NCDEQ permit paves way for Wolfspeed in Siler City


SILER CITY — Wolfspeed is now on the fast track to construction of its Siler City facility after securing a key air quality permit from the N.C. Dept. of Environmental Quality on Thursday.

The plant in Siler City is slated to be the largest economic investment opportunity in state history. It promises 1,800 new jobs and $5 billion over the next two decades for its 445-acre silicon carbide chip manufacturing factory. 

 According to the state Division of Air Quality, nitrogen oxide emissions from the Wolfspeed plant could reach 113 tons per year. DAQ considers the facility to be a "major source" of emissions.

"The site is fully prepped, and now we can move forward with actual construction of the building,” said a Wolfspeed spokesperson in a statement.

The company said the county government has been supportive of the construction. The clearance of environmental hurdles now means the silicon carbide manufacturer is able to receive a building permit from the county.

Previous reports from the state show the plant is expected to emit six different pollutants, totaling 203 tons per year. 

The permit allows Wolfspeed to construct and operate its new semiconductor manufacturing plant in Chatham County. 

The permit requires the facility to use a gas scrubber system to control emissions of volatile organic compounds, hazardous air pollutants and toxic air pollutants. A gas abatement system and particulate matter collection devices will control emissions of additional pollutants, according to a release from NCDEQ.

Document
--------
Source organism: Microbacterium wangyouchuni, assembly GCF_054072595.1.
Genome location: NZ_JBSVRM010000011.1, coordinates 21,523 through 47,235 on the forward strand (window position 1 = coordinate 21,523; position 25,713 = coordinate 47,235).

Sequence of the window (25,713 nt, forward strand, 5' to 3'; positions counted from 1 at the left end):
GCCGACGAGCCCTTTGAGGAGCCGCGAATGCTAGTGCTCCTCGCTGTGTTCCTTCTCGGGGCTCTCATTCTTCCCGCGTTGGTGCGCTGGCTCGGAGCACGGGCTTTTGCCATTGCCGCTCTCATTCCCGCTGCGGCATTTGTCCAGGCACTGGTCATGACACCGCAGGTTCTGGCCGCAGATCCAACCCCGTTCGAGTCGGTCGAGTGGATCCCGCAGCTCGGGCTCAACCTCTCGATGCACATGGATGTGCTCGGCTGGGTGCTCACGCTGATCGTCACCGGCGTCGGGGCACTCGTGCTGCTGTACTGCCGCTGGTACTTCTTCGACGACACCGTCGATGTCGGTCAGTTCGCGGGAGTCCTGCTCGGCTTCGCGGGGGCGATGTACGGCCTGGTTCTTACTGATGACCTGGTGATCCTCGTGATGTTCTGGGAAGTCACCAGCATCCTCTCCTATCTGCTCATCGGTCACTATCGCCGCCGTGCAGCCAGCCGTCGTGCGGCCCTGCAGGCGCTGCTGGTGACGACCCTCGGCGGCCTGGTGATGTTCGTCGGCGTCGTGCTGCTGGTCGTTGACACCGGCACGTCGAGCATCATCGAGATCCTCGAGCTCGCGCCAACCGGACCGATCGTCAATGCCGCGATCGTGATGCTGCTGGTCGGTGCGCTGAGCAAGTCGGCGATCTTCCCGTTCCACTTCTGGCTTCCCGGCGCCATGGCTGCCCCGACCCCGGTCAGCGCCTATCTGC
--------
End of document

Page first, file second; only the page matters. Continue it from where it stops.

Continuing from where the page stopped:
The environmental justice report filed by the state — which is required before permit approval — found six census tracts within a one-mile radius of the facility have a higher percentage of Black and Latinx residents than the Chatham County and/or state average. In two census tracts, more than half of residents are persons of color.

Copies of the final permit, permit review and environmental justice report are available online.

Last week, Wolfspeed reported it may not be able to receive federal incentive funding through the CHIPs Act under the current wording of the program. 

Wolfspeed says its incoming facility, located at the Chatham Advanced Manufacturing (CAM) site, would be a 10-fold increase in the company’s output. The facility received more $160 million in statewide incentives and an additional $615 million in local incentives from Chatham County and Siler City to seal the deal on its new N.C. facility, which was announced last September.

With the key NCDEQ permit now in hand, the company is on time to complete the first phase of construction by the end of next year.

Wolfspeed, NCDEQ, pollution, environmental justice, Siler City, silicon carbide